His funeral was attended by his American as well as his British friends he had made since arriving at Kelham. Many who came could not all get into the church. The services were conducted by the Chaplain from the Mansfield General Hospital and the minister of the Parish Church. All rigs were shut down from 6:00 am to 6:00pm as a mark of respect.
It had been 11:30am when Herman Douthit had been on the derrick at location 148 at Dukes Wood he had gone up for the purpose of attaching a rope to the platform. He was coming back down to take the catline off when he fell about 55 feet. He died of head injuries. He was 29 years old. He left a wife, Louise.
Herman Douthit is now buried at the American military cemetery, in Cambridge, England. His cross says 'Herman Douthit - civilian' . He is the only civilian buried on this cemetery at Plot C, Row S, Grave 2.
Christmas 1943 and onwards
Despite the tragedy the teams looked forward to Christmas and Walker was busily arranging details for the holiday. Despite the past few weeks everyone had been driving pretty hard irrespective of the time lost through fishing exercises. Rosser and Walker had been pleased of the way they had behaved at Kelham Hall. Despite Herman Douthit's accident and the mean fracture of Webster's arm that refused to heal properly the Roughnecks remained surprisingly healthy. The Mansfield General Hospital had given assistance when required and with the exception of three or four occasions when someone was retained there everyone remained healthy. There had been little lost time off for injuries.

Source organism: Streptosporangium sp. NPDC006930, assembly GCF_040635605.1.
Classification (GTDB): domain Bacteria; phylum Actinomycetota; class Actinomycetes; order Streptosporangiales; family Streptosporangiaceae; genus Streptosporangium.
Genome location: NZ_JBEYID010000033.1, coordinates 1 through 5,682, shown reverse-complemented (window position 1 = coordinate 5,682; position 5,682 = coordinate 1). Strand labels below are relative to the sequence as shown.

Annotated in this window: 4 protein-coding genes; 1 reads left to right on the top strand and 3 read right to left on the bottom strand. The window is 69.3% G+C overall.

There was now enough food with the assistance of the army G-20 depot at Burton-on-Trent and the Christmas menu featured turkey and of course the black market was in full operation with some of the locals in the Kelham and Eakring area. The Americans warmed to the English tradition of having four days holiday over Christmas 1943.
Work continued however, especially on Nocton No3 which was proving to be a problem. Finally they gave up and plugged it with some 4½ inch pipe still down the hole and skidded the rig to another site. By the Wednesday the rig had been skidded to a new location. Rosser and McGill made a trip to Sheffield to get oil filters and a Grease gun, the weather continued bad. Rosser stayed at the Saracen's Head in nearby Lincoln that night.